Coyote attacks on humans are extremely rare. The only fatality resulting from a coyote attack occurred in 1981 in Los Angeles. In virtually every other direct human/coyote conflict, the canine had been intentionally or unintentionally fed by people beforehand.
Take ’em for a ride
Coyotes are, among many other things, highly adaptable. They have successfully side-stepped eradication programs for centuries and have an uncanny ability to cope with whatever we throw at them – even in the cities that some now call home. Depending on the municipality, nuisance coyotes are either destroyed or relocated, but some people question the efficacy of either program. History has shown that it is impossible (not to mention completely undesirable) to eradicate them all, but are relocation programs that much better?
In most relocation programs, wayward coyotes are medically evaluated, quarantined for a week, and then released into a natural habitat some distance away from their urban territory. In many cases, these animals attempt to find their way back home and wind up as roadkill in the process. In other situations, when the coyote is successfully removed, another solitary animal moves right in.
The closest most folks ever get to a wild coyote is its howl. But those who live in the middle of an active territory might unknowingly come to within a few feet of a coyote as it pads through their yards long after dark. Unless that midnight marauder leaves a calling card on the lane, you’ll never even know it was there.
If your chickens are safely in the henhouse and your pets are safely put up, you might never have a problem with the crafty canines. However, even if you don’t sense their presence, a few things can be done to minimize potential conflict:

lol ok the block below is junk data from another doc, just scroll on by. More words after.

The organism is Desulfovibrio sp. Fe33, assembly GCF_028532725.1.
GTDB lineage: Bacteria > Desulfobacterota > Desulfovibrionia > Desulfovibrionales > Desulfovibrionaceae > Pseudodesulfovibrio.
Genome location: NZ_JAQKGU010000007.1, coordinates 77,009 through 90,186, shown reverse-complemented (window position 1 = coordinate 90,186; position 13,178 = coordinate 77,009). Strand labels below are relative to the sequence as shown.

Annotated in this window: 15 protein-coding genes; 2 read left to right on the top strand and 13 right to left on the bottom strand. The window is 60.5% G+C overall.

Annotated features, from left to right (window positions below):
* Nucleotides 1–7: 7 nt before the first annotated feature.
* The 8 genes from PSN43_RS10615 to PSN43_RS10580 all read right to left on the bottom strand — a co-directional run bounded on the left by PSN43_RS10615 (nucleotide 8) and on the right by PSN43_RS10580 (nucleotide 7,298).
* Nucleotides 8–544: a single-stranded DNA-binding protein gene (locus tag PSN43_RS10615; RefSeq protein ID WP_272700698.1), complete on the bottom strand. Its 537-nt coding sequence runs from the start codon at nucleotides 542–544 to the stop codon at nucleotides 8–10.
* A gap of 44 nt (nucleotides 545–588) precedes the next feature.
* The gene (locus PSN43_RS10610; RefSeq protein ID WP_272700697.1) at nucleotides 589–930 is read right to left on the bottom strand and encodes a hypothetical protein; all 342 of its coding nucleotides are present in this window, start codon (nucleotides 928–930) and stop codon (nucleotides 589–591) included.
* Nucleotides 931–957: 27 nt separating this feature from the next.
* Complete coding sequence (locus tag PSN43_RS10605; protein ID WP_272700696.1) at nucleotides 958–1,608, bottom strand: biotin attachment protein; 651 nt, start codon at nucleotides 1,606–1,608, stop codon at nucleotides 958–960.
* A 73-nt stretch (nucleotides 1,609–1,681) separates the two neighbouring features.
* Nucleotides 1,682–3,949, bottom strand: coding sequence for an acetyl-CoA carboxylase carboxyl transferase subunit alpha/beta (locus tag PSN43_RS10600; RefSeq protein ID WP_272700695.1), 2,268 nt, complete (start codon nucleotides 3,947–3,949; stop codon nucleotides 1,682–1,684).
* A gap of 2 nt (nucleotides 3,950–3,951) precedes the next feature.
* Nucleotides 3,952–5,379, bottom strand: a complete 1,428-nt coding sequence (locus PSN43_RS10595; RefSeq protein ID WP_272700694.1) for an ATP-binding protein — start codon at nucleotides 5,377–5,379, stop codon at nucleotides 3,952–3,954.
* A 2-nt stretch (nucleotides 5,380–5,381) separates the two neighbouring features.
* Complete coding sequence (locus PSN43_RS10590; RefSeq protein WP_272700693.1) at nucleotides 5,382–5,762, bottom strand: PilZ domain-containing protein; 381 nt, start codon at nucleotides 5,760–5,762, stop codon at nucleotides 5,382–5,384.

- Never leave pet food unattended.
- Do not allow small pets to roam free (at night especially) when coyotes have been sighted. Large dogs will keep coyotes at bay.
- Secure all trash cans and put garbage out the day of pickup rather than leaving it by the road.
- Seal all crawl spaces and keep your barns and sheds closed if possible.
- Clear large wood and brush piles near your residence since they make good homes for rodents and can hide den entrances.
- Quickly remove all dead livestock.
- If a coyote visits your yard in broad daylight, there’s probably something seriously wrong with it or it is exceedingly hungry. In either case, avoid confrontation and call your local animal control office.
- Immediately report all aggressive coyotes to local authorities.
Most coyotes are harmless and can peacefully co-exist with people. The best advice is to keep your pets and livestock safe, don’t give the coyotes any reason to come close, and then leave them alone to keep their place in the web of life.
Jane White grew up on a small farm in Michigan, working summers pulling weeds for a local gladiola farm. She spends her time writing and growing Hawaiian plumeria to sell at farmer’s markets. She and her husband, Robert, live on a small acreage near Detroit, with their Jack Russell terrier.